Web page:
Williams argues for the relevance of facts about human equality and the nature of goods to egalitarian political programs. As I presented it in the handout, his article falls into two parts: one concerns cases where the idea of equality requires equal treatment and the other involves cases where it requires unequal treatment.
The particular case we were interested in was health care. Williams argued for a proposition about the nature of health care: it is for curing ill-health. He derived a conclusion about politics from this proposition: that is irrational to distribute health care according to anything but need. In particular, it is irrational to make wealth a necessary condition for having health care.
One thread that ran through our discussion concerned the level of health care that ought to be provided to people regardless of wealth. This was the idea behind Michael’s first remark, Ramy’s observation that the US implicitly has a public health system, and Kari’s point that the public health system that we have isn’t very good at providing health.** That was the point of Ramy’s example of the San Francisco program too.
I think this is the right question to ask for two reasons. First, a guaranteed minimum is the only plausible alternative for our society. Strict equality is not on the table. Second, we can always spend more on health care since there are always ways of dying that we could cure or ameliorate. If we aren’t going to let bodily health consume everything else, we’re going to have to decide on how much we think we have to spend and, perhaps, how much beyond that we want to spend.
We are going to go into that sort of question in the third part of the course. In order to answer it, we’re going to draw on what we learn in the second part.
Hey, this stuff all fits together, eventually!
Jenn pointed out a problem that all insurance schemes face: moral hazard. Roughly, if you’re insured against an outcome, you will be less likely to take the steps that you could take to avoid the outcome. Her example involved public health care and smoking. After class, Alex mentioned organ transplants and alcohol abuse.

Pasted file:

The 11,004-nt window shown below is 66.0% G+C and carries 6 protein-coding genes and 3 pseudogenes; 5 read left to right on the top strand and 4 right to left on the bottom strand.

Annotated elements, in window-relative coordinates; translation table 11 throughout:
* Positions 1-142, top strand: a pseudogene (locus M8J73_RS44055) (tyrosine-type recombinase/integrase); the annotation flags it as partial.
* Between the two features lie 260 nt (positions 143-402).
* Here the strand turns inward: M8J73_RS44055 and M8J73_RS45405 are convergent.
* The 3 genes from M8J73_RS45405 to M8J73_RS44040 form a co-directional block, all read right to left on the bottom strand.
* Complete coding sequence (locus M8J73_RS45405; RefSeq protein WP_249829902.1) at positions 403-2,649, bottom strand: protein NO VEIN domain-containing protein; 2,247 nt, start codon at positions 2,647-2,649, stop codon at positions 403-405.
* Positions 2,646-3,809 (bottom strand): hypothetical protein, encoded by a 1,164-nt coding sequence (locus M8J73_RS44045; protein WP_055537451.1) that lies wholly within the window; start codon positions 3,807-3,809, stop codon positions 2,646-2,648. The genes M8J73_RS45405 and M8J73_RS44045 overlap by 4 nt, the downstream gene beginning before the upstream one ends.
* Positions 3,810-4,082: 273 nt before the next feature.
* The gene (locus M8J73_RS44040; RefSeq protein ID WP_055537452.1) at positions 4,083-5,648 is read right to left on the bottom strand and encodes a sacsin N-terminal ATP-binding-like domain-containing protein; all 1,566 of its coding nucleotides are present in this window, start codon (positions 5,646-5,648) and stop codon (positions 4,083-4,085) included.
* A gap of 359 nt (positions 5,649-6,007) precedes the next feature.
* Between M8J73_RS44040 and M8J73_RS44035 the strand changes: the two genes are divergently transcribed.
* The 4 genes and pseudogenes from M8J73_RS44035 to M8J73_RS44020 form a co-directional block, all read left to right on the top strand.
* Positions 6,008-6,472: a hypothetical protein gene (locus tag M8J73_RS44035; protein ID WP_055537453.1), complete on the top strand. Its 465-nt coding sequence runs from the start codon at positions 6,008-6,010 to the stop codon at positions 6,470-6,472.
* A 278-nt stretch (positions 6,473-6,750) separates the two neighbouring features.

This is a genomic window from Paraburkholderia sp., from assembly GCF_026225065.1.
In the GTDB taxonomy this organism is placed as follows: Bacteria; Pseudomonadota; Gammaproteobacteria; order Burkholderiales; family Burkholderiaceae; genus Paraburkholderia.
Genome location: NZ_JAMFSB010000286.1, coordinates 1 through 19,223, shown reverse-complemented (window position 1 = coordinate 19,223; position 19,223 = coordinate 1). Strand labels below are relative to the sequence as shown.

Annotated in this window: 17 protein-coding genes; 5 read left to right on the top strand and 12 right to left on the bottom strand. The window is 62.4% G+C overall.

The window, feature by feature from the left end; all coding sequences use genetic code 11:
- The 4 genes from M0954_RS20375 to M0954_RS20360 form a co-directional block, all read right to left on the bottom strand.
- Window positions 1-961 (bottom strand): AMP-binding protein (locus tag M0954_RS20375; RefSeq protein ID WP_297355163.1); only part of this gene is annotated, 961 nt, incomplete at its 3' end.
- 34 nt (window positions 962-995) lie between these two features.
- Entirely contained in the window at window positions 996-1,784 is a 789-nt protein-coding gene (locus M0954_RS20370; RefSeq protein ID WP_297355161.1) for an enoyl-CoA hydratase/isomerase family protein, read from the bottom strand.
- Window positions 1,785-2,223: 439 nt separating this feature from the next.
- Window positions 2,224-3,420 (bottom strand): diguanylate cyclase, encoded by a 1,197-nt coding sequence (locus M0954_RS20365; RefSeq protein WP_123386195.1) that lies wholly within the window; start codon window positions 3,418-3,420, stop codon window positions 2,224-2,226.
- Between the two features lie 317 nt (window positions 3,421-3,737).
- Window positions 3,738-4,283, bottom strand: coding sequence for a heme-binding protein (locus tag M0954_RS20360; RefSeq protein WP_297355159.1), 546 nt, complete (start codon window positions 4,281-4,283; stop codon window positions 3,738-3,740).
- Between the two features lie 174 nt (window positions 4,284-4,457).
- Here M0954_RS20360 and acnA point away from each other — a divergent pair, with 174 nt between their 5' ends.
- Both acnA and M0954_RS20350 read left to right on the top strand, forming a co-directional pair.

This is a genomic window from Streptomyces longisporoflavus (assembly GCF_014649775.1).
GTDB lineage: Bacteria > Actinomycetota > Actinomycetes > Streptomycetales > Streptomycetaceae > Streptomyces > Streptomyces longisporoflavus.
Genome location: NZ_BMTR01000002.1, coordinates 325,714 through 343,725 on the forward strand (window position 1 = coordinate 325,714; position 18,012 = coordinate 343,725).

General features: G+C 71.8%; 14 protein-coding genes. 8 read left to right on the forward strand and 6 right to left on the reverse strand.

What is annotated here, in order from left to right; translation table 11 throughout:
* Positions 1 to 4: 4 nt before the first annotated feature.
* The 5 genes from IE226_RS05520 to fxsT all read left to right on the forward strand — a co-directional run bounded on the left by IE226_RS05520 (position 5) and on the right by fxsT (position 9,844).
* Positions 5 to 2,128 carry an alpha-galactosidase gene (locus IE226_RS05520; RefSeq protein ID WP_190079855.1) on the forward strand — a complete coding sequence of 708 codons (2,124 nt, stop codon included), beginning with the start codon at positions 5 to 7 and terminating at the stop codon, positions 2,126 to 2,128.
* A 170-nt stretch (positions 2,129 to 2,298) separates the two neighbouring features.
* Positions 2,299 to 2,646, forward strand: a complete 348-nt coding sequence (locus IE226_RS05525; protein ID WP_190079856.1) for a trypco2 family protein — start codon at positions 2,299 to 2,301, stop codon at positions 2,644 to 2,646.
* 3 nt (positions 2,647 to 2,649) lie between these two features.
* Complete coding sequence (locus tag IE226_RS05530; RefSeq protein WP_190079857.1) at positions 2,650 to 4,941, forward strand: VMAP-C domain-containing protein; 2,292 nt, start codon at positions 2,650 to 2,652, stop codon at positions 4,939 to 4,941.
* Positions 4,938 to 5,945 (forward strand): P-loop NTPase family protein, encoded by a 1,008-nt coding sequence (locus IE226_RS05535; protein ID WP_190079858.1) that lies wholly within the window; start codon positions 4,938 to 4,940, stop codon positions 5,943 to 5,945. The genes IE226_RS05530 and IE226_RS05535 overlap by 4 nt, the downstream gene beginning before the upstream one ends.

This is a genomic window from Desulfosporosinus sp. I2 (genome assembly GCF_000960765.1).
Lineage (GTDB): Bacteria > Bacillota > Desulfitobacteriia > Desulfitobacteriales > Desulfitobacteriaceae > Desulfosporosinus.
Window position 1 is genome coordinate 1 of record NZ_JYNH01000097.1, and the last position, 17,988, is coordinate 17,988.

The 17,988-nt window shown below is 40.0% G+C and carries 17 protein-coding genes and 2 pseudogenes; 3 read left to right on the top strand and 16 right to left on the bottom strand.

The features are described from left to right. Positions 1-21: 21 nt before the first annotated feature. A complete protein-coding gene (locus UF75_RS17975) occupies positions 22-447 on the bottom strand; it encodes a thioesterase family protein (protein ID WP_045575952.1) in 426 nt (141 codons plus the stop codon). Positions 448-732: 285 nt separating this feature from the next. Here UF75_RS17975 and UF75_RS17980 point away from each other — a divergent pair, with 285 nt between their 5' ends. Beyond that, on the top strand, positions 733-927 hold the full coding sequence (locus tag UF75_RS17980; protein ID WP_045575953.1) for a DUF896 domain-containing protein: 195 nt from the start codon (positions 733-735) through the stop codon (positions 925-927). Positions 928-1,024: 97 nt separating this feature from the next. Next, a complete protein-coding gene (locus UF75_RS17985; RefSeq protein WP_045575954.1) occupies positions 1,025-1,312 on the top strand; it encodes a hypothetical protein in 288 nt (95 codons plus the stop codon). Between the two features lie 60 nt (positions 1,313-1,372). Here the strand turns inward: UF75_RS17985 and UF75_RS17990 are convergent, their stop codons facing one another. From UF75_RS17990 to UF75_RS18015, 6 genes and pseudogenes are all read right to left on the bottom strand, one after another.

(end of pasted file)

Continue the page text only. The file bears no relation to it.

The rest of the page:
Is it irrational to exclude people who could avoid getting sick from receiving public care? They’re sick, after all. And is there any such thing as “deserving” to live? I can understand deserving to win a race or a prize, but living?
On the other hand, is it fair to those who lose the scarce resources, such as available liver transplants? And shouldn’t a public system manage its costs in ways that normal insurance plans do?
Perhaps there are ways of avoiding some of these questions. Greg pointed out that many bad health habits are not a matter of individual fault. Suppose there are neighborhoods where fresh fruit isn’t available. That would mean that it would be wrong to hold the residents responsible for the ill-health effects of not eating fresh fruit. There are probably lots of social causes of bad health like that.
There are some great questions here, any one of which would make an excellent thesis project (hint, hint).
One thing I wanted to point out is that it’s possible that smokers are net contributors. It’s true that there are bad health effects of smoking and that smokers would take more out of a under a publicly financed health system than non-smokers, other things being equal.